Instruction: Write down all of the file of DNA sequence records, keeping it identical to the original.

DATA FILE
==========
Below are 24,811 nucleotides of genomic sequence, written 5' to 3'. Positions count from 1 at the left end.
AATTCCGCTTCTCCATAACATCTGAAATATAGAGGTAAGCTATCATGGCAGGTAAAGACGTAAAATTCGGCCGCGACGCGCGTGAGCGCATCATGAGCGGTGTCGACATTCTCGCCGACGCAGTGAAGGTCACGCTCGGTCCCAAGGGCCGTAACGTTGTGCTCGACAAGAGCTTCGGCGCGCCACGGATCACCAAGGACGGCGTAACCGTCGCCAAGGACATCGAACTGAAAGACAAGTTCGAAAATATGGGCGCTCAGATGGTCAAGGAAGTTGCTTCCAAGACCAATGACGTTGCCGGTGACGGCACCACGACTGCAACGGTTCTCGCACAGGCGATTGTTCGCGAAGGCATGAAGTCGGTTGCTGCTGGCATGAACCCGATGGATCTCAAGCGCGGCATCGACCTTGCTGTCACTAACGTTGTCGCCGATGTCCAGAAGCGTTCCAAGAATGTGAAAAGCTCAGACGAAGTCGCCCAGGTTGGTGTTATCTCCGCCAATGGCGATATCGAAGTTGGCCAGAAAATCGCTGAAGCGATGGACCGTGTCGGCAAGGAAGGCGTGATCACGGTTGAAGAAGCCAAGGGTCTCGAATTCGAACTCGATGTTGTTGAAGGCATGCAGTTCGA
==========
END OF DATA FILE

Below are 24,811 nucleotides of genomic sequence, written 5' to 3'. Positions count from 1 at the left end.
AATTCCGCTTCTCCATAACATCTGAAATATAGAGGTAAGCTATCATGGCAGGTAAAGACGTAAAATTCGGCCGCGACGCGCGTGAGCGCATCATGAGCGGTGTCGACATTCTCGCCGACGCAGTGAAGGTCACGCTCGGTCCCAAGGGCCGTAACGTTGTGCTCGACAAGAGCTTCGGCGCGCCACGGATCACCAAGGACGGCGTAACCGTCGCCAAGGACATCGAACTGAAAGACAAGTTCGAAAATATGGGCGCTCAGATGGTCAAGGAAGTTGCTTCCAAGACCAATGACGTTGCCGGTGACGGCACCACGACTGCAACGGTTCTCGCACAGGCGATTGTTCGCGAAGGCATGAAGTCGGTTGCTGCTGGCATGAACCCGATGGATCTCAAGCGCGGCATCGACCTTGCTGTCACTAACGTTGTCGCCGATGTCCAGAAGCGTTCCAAGAATGTGAAAAGCTCAGACGAAGTCGCCCAGGTTGGTGTTATCTCCGCCAATGGCGATATCGAAGTTGGCCAGAAAATCGCTGAAGCGATGGACCGTGTCGGCAAGGAAGGCGTGATCACGGTTGAAGAAGCCAAGGGTCTCGAATTCGAACTCGATGTTGTTGAAGGCATGCAGTTCGA